As a communications professional, it's your job to know when, how and where to engage with specific segments of the population that your brand or organization wants to reach. One of these segments—the millennials, those born (roughly) between 1980 and 2000—is the target of much of the industry's attention, as this generation gains influence and buying power each day.
Millennials have become one of the largest projection screens in our culture. They are consistently characterized as the group most affected by our society's collectively shortened attention spans. The popularity of social media among millennials—and the comfort with which they use it—has conditioned many communicators to think that the best way to engage with them is through short, catchy, Web-based messages.
A new study from the Pew Research Center debunks this portrayal of millennials on two important counts.
According to the study, 67% of respondents ages 16 to 29 read a book at least once a week, considerably more than the 58% of adults ages 30 and older who do so. Likewise, 43% of the younger group reads a book daily or almost daily, compared with 40% of the older group.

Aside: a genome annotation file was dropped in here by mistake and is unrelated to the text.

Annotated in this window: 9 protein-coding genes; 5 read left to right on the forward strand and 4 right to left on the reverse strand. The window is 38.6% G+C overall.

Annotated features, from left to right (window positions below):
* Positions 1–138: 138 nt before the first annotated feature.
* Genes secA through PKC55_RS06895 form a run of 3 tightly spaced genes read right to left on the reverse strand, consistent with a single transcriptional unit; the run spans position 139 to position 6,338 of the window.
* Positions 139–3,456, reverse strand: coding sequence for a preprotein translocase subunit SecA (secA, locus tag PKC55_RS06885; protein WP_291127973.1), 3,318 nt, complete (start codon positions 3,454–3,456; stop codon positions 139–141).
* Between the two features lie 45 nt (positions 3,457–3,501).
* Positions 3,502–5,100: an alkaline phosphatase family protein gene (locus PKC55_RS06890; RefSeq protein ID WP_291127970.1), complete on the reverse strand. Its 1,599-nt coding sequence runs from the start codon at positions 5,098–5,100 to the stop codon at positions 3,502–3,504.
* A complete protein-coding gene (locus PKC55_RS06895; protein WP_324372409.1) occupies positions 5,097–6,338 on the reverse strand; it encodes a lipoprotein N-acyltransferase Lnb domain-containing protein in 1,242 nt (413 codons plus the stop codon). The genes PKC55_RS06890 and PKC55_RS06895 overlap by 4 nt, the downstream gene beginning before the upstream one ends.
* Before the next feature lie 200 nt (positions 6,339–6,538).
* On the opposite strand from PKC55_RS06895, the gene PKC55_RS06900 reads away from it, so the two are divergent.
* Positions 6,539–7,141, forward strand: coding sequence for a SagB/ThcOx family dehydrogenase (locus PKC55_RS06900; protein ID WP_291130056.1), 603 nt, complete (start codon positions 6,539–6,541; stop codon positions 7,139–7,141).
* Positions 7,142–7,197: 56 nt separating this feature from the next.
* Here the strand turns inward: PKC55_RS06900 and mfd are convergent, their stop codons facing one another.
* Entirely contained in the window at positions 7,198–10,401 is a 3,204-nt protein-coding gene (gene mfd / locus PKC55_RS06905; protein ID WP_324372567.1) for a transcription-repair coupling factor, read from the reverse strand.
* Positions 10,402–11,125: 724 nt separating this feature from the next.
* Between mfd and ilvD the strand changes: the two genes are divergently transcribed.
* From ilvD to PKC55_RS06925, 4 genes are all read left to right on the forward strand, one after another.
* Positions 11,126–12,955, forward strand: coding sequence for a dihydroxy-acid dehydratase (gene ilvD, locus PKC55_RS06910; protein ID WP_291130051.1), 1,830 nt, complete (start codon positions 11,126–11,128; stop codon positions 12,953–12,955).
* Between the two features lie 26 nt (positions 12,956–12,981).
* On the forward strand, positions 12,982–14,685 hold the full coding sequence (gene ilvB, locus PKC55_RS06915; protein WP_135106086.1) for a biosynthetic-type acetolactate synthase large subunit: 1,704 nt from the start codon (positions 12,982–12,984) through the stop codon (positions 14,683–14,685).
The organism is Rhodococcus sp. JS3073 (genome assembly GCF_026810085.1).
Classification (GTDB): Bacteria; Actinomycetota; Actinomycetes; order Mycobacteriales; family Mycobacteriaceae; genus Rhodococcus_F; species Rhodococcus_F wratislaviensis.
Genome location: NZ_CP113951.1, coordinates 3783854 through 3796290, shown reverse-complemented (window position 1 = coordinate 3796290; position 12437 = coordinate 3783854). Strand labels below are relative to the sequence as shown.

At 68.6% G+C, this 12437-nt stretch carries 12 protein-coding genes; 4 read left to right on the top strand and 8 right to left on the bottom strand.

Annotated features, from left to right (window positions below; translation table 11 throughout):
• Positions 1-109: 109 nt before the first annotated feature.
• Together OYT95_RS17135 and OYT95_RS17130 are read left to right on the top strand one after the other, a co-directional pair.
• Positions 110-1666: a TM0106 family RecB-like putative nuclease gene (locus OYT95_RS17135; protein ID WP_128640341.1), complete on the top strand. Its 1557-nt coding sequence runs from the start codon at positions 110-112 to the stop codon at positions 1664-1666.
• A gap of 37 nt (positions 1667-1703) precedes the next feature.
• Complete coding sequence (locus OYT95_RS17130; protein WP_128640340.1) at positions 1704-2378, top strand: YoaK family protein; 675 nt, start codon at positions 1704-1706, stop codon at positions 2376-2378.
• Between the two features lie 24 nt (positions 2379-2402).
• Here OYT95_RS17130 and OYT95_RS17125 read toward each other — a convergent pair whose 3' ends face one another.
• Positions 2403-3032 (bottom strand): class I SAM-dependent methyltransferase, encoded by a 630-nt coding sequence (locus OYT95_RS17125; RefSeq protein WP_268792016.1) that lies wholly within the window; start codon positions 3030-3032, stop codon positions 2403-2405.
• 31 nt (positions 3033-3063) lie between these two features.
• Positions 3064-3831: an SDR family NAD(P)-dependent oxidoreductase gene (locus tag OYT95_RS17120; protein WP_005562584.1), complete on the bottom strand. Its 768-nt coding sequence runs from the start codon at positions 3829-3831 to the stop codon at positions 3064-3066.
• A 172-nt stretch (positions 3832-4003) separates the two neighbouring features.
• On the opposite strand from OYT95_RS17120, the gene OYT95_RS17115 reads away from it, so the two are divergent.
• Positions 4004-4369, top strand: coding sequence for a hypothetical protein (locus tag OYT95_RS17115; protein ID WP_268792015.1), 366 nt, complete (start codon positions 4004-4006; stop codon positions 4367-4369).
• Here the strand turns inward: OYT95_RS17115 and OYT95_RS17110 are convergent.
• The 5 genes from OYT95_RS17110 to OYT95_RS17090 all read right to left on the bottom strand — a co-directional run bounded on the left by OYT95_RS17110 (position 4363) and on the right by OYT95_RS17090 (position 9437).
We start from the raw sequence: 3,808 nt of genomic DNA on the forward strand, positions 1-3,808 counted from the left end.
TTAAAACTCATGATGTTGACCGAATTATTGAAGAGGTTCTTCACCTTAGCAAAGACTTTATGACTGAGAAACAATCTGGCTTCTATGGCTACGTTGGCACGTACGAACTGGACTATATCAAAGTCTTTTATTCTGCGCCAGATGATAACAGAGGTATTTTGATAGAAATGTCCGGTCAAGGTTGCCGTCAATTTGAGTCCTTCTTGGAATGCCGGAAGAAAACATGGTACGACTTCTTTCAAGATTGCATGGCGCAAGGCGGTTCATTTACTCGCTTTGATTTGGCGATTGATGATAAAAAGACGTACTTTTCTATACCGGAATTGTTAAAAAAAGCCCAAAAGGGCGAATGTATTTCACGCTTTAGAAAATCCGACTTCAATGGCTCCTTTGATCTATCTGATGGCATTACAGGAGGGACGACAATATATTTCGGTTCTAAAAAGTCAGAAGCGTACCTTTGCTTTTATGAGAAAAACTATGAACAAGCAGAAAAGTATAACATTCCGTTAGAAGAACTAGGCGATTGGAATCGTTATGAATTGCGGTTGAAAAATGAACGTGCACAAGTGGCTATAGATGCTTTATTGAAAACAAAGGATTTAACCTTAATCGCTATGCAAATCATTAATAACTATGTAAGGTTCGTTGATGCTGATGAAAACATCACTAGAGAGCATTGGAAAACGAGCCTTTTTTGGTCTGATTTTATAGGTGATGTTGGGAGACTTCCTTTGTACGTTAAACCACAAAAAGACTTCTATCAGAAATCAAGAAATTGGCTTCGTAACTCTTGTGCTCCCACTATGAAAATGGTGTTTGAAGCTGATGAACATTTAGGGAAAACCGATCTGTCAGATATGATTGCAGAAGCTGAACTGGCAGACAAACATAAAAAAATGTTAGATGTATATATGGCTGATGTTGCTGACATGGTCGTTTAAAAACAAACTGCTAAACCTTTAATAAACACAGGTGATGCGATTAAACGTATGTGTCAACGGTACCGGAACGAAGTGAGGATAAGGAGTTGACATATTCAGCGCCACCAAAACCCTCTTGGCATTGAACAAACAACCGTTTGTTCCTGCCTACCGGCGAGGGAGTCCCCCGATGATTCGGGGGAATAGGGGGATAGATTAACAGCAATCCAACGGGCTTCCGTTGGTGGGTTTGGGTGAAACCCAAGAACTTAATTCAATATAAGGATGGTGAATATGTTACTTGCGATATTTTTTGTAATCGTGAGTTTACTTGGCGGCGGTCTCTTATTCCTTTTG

As for the characterization of the Internet-obsessed millennial, the study finds that 62% of Americans under age 30 agree there is “a lot of useful, important information that is not available on the Internet." Only 53% of older Americans agree with that statement. What's more, library usage among millennials is similar to older generations, with 50% of those ages 16 to 29 saying that they've used a library in the past year.
What do these findings mean for PR managers? Certainly, the picture of a millennial reading a book is different from the glued-to-the-phone version we've come to accept. And the hint that this group knows that there is more to life than the Internet is encouraging for brands that want more than 140 characters to communicate their value proposition.
For PR pros, it's time to challenge the conventional wisdom when it comes to reaching millennials. Failing to do so comes with a risk of irrelevance.
Follow Brian Greene on Twitter: @bw_greene